young julia child

I began the month of January with resolve: resolving to reexamine my dreams, to not give up too soon, to seek to be more independent, and to learn to be content. I’m ending the month with patience; something I think is actually much harder than resolving. To resolve is simply to put into motion, to determine something, to begin, and to strive for. Patience is enduring, tolerating disappointment, waiting on conclusions, and accepting the right-now.

Julia Child is a study in patience. Though seemingly confident, carefree, and good-natured in both her own television appearances and the Hollywood interpretations of her, she endured much disappointment and latent success throughout her life.  Graduating from Smith College in 1934 with a degree in History, Child emerged from her college years without “the Mrs. that had been the ultimate four year goal”  (Jacobs, Vanity Fair, “Our Lady of the Kitchen“). While modern women would be horrified to think that the sole reason for higher education was to better the chances of landing a man, in the 1930’s, this was not only a common practice, but an expected goal for women. Though Julia was a slim, beautiful woman described as having “penetrating blue eyes,” at 6 feet 2 inches, she towered over most men who weren’t willing to stand up beside her. Without the certain path of marriage that most of her female peers were choosing, Child instead jumped from job to job, concluding with a typist and researcher position with the Office of Strategic Services during World War II. It was there that she met her husband and was married to him in 1946 when she was 34 years old, a common age for many modern women to tie the knot, but an age considered in the 1940’s to be well-entrenched into the “old maid” years.

julia child Julia’s career path endured even more halting steps than her path to marriage. She didn’t publish her first book until 1961 at the age of 49 years old after many publishing house refusals, re-writes, and years of work on her manuscript. For a woman as well-known as Julia, the first fifty years of her life were seemingly status-quo. Patience was definitely something Julia was a pro at. Plodding along, her life-path begun as an awkward girl without a date concluded as one of the most well-known and most treasured chefs, television personalities, and women of the 21st century. So, patience it is and “soldier on!” I think Julia would say, who knows what grand things the future holds.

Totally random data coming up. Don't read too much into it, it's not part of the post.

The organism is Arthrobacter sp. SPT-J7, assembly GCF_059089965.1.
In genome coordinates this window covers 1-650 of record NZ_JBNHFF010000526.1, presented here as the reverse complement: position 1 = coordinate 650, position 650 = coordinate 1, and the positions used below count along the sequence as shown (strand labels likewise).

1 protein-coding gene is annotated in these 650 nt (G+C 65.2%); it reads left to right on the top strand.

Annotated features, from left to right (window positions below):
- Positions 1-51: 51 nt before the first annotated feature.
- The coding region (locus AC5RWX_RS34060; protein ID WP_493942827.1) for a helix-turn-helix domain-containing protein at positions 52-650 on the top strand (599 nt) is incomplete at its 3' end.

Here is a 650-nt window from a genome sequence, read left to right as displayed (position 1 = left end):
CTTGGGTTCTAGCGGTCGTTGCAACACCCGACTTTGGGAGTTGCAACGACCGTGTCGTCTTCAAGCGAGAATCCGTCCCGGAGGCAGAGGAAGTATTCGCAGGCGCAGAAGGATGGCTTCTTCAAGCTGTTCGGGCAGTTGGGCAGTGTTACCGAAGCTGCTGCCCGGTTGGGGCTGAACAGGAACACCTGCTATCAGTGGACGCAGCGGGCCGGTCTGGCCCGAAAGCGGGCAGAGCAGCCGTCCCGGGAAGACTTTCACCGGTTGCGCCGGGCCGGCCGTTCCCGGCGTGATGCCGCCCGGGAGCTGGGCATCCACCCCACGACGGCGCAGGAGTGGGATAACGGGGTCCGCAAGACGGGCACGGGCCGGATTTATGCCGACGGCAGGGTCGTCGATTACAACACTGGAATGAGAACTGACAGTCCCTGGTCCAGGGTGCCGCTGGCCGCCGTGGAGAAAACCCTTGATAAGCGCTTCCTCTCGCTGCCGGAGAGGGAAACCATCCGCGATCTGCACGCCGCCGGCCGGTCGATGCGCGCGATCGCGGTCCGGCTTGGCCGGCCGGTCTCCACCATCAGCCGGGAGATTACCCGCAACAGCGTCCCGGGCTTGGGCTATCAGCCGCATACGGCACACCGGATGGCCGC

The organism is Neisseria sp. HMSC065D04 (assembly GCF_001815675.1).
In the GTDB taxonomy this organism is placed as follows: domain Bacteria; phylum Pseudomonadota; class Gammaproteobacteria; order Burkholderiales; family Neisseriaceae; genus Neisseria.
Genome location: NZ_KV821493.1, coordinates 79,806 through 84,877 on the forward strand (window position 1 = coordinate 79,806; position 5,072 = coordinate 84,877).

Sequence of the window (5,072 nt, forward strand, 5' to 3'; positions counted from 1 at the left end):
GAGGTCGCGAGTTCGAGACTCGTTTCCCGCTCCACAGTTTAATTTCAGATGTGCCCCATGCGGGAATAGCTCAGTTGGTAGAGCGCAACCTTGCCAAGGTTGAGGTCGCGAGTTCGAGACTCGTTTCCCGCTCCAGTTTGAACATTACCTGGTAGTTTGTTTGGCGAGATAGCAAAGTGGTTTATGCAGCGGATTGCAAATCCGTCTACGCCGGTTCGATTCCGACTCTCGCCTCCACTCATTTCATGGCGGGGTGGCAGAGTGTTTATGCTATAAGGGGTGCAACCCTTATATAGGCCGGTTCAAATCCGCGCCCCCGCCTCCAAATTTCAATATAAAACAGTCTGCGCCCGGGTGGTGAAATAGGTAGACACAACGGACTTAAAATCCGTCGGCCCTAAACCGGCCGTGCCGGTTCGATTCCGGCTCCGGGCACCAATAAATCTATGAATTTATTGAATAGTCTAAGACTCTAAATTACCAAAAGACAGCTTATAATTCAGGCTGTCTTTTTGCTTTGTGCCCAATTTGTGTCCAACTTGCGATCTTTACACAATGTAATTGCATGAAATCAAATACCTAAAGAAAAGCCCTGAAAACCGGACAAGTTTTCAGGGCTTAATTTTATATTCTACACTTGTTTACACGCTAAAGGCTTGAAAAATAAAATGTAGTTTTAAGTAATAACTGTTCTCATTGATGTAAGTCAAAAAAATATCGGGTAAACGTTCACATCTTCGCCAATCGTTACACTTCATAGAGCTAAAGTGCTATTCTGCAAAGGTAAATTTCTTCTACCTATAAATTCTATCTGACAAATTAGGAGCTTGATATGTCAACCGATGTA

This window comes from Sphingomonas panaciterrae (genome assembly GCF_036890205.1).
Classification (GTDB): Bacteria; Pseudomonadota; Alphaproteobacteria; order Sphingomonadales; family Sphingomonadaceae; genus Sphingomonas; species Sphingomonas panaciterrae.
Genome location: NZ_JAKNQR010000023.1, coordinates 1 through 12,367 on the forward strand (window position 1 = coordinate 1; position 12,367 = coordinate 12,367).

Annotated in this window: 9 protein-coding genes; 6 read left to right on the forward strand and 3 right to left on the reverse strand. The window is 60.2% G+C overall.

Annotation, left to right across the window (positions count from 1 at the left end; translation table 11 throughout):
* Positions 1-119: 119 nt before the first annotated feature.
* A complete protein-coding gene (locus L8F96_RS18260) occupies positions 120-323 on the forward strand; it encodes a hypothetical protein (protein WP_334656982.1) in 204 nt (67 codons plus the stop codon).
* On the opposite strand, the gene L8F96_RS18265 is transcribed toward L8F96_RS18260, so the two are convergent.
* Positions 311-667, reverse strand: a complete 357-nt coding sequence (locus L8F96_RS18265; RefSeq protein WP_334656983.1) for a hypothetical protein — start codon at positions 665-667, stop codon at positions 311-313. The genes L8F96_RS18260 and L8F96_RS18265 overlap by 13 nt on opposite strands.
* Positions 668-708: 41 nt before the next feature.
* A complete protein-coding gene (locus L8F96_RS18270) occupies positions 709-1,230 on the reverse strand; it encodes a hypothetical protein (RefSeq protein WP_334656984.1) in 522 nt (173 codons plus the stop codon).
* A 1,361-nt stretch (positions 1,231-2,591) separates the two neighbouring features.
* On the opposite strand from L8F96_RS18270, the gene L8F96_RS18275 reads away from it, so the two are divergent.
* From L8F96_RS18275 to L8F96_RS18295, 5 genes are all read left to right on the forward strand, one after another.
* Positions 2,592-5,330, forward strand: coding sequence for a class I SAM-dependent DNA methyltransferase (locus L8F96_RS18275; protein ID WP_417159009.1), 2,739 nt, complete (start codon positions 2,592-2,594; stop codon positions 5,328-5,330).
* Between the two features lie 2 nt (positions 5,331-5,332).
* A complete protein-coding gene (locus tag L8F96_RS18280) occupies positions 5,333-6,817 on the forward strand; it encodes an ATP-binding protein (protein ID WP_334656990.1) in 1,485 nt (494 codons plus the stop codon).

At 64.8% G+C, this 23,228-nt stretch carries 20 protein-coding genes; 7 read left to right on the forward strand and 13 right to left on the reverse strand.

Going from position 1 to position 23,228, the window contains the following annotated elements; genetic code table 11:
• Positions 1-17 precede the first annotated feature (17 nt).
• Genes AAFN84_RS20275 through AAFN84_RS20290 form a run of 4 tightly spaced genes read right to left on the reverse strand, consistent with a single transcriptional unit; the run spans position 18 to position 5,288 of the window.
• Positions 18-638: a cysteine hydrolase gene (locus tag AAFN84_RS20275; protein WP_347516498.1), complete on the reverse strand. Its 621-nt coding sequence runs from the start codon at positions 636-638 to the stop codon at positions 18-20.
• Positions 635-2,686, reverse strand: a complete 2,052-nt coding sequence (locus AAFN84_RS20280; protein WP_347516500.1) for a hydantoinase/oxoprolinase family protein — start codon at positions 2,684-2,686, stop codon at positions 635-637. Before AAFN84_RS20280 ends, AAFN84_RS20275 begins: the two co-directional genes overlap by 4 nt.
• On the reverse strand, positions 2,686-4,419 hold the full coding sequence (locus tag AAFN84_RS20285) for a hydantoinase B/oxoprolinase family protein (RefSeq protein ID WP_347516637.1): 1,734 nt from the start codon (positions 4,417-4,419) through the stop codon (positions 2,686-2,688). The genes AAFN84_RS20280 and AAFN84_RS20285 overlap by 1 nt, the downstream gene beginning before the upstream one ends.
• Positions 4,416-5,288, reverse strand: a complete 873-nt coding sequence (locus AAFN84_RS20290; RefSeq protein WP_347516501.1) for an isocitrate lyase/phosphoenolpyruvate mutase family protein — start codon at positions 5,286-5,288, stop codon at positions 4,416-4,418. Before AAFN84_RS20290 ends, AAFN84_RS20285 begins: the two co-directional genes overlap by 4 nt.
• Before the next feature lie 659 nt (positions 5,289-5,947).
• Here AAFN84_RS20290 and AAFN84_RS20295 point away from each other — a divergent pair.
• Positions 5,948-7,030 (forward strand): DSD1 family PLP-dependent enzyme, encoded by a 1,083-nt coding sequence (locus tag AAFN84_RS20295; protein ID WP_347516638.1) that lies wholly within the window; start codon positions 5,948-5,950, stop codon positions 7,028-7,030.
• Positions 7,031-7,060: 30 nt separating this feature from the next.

– <3 A. 

Sources: “Our lady of the kitchen,” Jacobs, Vanity Fair for quotes and images

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Calendars and Countdowns

flapperdoodle 2013 calendar

January is a tough month to blog for. The warmth Christmas gives to winter is long gone, leaving us with pretty much just plain old, dismal winter: short, cold days sandwiched between my favorite December-month and the inspiration I’ve already got cooking for a February packed with Valentines ideas, coming up with January posts feels a lot like waiting in line. While I’m waiting though, I was trying to think of what January is known for. November has Thanksgiving; December, Christmas; October, Halloween; September, back to school; Spring months have Easter, freshness, and re-birth. The summer months are packed with sunshine, outdoors, pools, and bathing suits. But January…? Cable-knit perhaps? Hot drinks, afghans, and mittens? Then I had it…counting! We love to countdown in January. We count down the last hours, minutes, and seconds to January first, buy new calendars, re-evaluate plans, take deep breaths, and try and make a whole new year look much more manageable by breaking it down into countable moments: two months ’till spring, five ’till summer, uh-oh, 350 days until Christmas. Three days ’till Friday, one ’till Wednesday, oh if I can just make it four until Saturday. Numbers, time, crossing things off, writing things down, schedules, and re-setting what all came crashing down when the Holidays began.